Maxoptix officials say that while other next-generation optical technologies (such as TeraStor's Near-Field Recording and Seagate's Optically-Assisted Winchester technologies) have been delayed, OSD will succeed because it does not re-invent the wheel. For example, to achieve the smaller spot sizes necessary for higher areal densities, OSD engineers use standard far-field recording with a high-aperture lens. This technique provides smaller spot sizes and higher track and bit densities without the inherent dangers of flying heads too close to the disk surface.

Maxoptix is partnering with Mitsubishi Chemical Corp. on the media front (20GB-per-side disks with 30- to 50-year data integrity) and Lafe Group for magnetic recording heads. Pentax Technologies developed the Opto Mechanical Assembly (OMA) technology, which is designed to read and write greater capacities per disk through higher track and bit densities.

OSD cartridges are similar in size to MO cartridges and are compatible with the robotics in existing ISO-standard jukeboxes. Drives and media will be sold through OEMs, distributors, VARs, and system integrators.

OSD Technology Snapshot

Optical Super Density uses a number of new technologies, including:

  • High Numerical Aperture Lens. Developed by Pentax Technologies, a higher numerical aperture lens provides smaller diameter light spots on the disk, translating into higher capacities through higher track and bit densities.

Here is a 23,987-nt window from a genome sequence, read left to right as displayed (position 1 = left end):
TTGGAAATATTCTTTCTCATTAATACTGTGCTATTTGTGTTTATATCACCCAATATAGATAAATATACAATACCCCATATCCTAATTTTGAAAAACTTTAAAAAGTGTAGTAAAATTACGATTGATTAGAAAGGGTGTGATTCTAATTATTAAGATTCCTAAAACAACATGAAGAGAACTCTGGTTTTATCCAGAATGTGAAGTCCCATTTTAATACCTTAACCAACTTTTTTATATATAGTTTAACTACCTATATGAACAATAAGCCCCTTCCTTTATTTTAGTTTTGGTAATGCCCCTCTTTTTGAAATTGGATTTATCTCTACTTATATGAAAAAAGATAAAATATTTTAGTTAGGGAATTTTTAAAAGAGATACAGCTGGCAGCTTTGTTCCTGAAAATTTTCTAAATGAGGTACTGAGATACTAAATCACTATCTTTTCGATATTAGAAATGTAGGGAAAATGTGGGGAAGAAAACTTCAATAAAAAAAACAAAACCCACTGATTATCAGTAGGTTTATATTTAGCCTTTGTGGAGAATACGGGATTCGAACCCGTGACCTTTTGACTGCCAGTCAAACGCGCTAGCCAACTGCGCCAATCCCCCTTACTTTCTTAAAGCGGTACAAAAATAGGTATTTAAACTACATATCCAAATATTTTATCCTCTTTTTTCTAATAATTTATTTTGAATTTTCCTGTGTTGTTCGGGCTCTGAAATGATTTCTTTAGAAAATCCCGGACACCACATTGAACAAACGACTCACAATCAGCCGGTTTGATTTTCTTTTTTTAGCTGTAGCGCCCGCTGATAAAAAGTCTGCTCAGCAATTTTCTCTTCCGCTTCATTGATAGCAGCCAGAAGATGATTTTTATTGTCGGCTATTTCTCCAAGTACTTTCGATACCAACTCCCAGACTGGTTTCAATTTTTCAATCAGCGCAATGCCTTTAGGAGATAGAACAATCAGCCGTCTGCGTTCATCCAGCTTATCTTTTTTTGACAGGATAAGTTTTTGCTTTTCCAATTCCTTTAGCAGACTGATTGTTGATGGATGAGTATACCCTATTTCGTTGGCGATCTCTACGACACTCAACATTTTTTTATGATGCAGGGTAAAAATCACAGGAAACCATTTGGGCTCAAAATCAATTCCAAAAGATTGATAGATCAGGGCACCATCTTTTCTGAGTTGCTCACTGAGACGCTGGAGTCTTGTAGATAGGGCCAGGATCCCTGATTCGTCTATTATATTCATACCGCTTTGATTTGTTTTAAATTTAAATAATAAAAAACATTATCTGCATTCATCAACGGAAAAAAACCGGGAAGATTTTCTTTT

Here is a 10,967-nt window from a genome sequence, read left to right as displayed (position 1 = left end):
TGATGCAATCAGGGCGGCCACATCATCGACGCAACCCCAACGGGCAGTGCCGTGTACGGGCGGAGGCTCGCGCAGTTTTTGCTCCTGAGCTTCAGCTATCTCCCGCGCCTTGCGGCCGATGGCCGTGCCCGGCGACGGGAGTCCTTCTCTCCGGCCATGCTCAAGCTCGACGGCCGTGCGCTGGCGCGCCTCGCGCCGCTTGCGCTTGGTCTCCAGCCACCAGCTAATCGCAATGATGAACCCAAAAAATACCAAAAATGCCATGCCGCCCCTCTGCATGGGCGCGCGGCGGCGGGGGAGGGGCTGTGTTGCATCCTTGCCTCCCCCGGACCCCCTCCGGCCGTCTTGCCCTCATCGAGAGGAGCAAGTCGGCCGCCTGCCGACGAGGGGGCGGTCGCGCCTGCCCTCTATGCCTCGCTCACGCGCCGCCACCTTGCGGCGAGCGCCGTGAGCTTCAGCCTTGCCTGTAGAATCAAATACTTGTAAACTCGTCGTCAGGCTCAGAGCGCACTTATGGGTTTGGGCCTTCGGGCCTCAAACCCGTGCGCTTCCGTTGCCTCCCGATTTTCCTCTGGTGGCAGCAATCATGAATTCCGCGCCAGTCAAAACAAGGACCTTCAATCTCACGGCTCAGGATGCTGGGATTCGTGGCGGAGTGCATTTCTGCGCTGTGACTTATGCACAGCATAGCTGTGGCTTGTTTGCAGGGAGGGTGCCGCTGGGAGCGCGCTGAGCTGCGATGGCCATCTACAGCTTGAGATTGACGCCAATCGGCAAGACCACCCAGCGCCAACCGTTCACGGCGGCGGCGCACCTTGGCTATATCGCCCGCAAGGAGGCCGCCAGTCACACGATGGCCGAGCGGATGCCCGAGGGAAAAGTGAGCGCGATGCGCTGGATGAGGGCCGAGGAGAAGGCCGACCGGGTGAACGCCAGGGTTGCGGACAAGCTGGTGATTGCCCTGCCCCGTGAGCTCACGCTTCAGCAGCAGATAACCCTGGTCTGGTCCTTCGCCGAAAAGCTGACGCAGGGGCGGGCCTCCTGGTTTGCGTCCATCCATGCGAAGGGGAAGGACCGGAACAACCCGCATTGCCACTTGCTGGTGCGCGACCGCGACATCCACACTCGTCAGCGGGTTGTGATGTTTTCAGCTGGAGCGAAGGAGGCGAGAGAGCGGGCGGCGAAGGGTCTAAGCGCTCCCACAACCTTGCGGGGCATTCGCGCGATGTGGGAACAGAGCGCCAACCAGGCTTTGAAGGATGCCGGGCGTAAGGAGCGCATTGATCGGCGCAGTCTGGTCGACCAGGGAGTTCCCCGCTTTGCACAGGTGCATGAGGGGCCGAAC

• Overcoat Incident Recording (OIR). OIR coating, a thick acrylic coating on the recording surface similar to that used on the back of CD and DVD media, is more than 500 times thicker than that of hard disk and tape products, but 1,000 times thinner than the substrate used on today's optical media. This thin coating allows the magnetic head to fly in close proximity to the recording surface, thus allowing magnetic field modulationx.
  • Magnetic Field Modulation (MFM). By using a small magnetic head in close proximity to the disk, MFM, which was developed by the Lafe Group, enables the polarity of the magnetic field to be switched at a very high frequency. The quick changes in polarity produce marks on the disk that are narrow and tall. These crescent-shaped marks provide a significant increase in bit density. Subsequently, the bit density is no longer limited by the laser wavelength. Because the polarity of the field can be switched rapidly, the disk can be written in a single pass, doubling the write performance.
  • Surface Array Recording. Provides simultaneous reads or writes to both sides of the media, enabling overall data rates nearly double those on a single side and similar to hard disk speeds. This also eliminates the need to flip media to read data stored on the opposite side of the disk.
  • Recessed Objective Lens. The objective lens, which is recessed above the magnetic head, is not subject to particulate contamination introduced into the drive during media insertion. By separating the objective lens from the magnetic head in the vertical direction, OSD drives are continuously focus by controlling the exact height of the objective lens over the media under servo control. This improves the reliability of the drive by allowing it to adapt to a wider range of environmental conditions.
  • Magnetic Super Resolution. A masking technology that enables read back of very high bit densities by isolating the individual bit to be read. During the read process, more energy is applied to the disk to pre-heat the "read-out layer" that lies on top of the recording layer. The read-out layer magnifies the bit area, providing higher resolution for progressively smaller marks.
Source: Maxoptix Corp.


Comment and Contribute
(Maximum characters: 1200). You have
characters left.